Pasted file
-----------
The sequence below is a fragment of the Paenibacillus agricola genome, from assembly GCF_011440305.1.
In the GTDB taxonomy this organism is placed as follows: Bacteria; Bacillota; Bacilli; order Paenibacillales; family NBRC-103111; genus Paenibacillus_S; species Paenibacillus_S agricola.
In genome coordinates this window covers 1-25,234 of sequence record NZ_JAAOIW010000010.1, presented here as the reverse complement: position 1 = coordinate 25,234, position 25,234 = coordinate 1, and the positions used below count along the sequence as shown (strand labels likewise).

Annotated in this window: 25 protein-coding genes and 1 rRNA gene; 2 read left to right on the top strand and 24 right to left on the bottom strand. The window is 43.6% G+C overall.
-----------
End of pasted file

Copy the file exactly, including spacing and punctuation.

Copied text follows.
The sequence below is a fragment of the Paenibacillus agricola genome, from assembly GCF_011440305.1.
In the GTDB taxonomy this organism is placed as follows: Bacteria; Bacillota; Bacilli; order Paenibacillales; family NBRC-103111; genus Paenibacillus_S; species Paenibacillus_S agricola.
In genome coordinates this window covers 1-25,234 of sequence record NZ_JAAOIW010000010.1, presented here as the reverse complement: position 1 = coordinate 25,234, position 25,234 = coordinate 1, and the positions used below count along the sequence as shown (strand labels likewise).

Annotated in this window: 25 protein-coding genes and 1 rRNA gene; 2 read left to right on the top strand and 24 right to left on the bottom strand. The window is 43.6% G+C overall.